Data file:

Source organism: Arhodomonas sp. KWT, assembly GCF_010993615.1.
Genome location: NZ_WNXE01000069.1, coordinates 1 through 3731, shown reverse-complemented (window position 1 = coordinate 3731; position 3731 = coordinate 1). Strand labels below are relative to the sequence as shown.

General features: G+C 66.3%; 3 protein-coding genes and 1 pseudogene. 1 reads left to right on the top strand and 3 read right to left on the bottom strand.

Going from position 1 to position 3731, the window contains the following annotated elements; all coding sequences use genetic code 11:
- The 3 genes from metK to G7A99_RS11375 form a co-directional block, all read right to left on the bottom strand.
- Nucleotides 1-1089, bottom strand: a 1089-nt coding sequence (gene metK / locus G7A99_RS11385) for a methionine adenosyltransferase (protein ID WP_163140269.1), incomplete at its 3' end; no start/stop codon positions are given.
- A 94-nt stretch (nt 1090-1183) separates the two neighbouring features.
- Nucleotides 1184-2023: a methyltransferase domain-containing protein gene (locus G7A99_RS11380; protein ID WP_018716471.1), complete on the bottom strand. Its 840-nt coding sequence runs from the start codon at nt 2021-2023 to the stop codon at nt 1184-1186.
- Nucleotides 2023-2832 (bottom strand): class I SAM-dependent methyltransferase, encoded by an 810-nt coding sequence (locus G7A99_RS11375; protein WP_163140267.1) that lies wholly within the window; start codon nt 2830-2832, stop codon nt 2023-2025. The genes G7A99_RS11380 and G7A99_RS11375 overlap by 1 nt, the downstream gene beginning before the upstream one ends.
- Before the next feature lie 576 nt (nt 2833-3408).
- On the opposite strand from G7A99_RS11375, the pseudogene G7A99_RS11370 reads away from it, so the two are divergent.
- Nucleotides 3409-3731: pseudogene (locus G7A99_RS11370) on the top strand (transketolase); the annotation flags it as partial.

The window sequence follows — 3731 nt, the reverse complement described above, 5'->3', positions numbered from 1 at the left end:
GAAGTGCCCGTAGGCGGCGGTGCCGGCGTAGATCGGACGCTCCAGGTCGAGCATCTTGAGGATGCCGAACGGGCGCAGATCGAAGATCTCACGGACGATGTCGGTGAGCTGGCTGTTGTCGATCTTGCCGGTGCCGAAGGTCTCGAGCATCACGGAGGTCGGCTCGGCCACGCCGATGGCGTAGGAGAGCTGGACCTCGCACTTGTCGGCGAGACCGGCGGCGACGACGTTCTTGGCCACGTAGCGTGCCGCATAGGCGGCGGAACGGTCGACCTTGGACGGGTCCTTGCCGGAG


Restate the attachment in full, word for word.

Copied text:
Source organism: Arhodomonas sp. KWT, assembly GCF_010993615.1.
Genome location: NZ_WNXE01000069.1, coordinates 1 through 3731, shown reverse-complemented (window position 1 = coordinate 3731; position 3731 = coordinate 1). Strand labels below are relative to the sequence as shown.

General features: G+C 66.3%; 3 protein-coding genes and 1 pseudogene. 1 reads left to right on the top strand and 3 read right to left on the bottom strand.

Going from position 1 to position 3731, the window contains the following annotated elements; all coding sequences use genetic code 11:
- The 3 genes from metK to G7A99_RS11375 form a co-directional block, all read right to left on the bottom strand.
- Nucleotides 1-1089, bottom strand: a 1089-nt coding sequence (gene metK / locus G7A99_RS11385) for a methionine adenosyltransferase (protein ID WP_163140269.1), incomplete at its 3' end; no start/stop codon positions are given.
- A 94-nt stretch (nt 1090-1183) separates the two neighbouring features.
- Nucleotides 1184-2023: a methyltransferase domain-containing protein gene (locus G7A99_RS11380; protein ID WP_018716471.1), complete on the bottom strand. Its 840-nt coding sequence runs from the start codon at nt 2021-2023 to the stop codon at nt 1184-1186.
- Nucleotides 2023-2832 (bottom strand): class I SAM-dependent methyltransferase, encoded by an 810-nt coding sequence (locus G7A99_RS11375; protein WP_163140267.1) that lies wholly within the window; start codon nt 2830-2832, stop codon nt 2023-2025. The genes G7A99_RS11380 and G7A99_RS11375 overlap by 1 nt, the downstream gene beginning before the upstream one ends.
- Before the next feature lie 576 nt (nt 2833-3408).
- On the opposite strand from G7A99_RS11375, the pseudogene G7A99_RS11370 reads away from it, so the two are divergent.
- Nucleotides 3409-3731: pseudogene (locus G7A99_RS11370) on the top strand (transketolase); the annotation flags it as partial.

The window sequence follows — 3731 nt, the reverse complement described above, 5'->3', positions numbered from 1 at the left end:
GAAGTGCCCGTAGGCGGCGGTGCCGGCGTAGATCGGACGCTCCAGGTCGAGCATCTTGAGGATGCCGAACGGGCGCAGATCGAAGATCTCACGGACGATGTCGGTGAGCTGGCTGTTGTCGATCTTGCCGGTGCCGAAGGTCTCGAGCATCACGGAGGTCGGCTCGGCCACGCCGATGGCGTAGGAGAGCTGGACCTCGCACTTGTCGGCGAGACCGGCGGCGACGACGTTCTTGGCCACGTAGCGTGCCGCATAGGCGGCGGAACGGTCGACCTTGGACGGGTCCTTGCCGGAG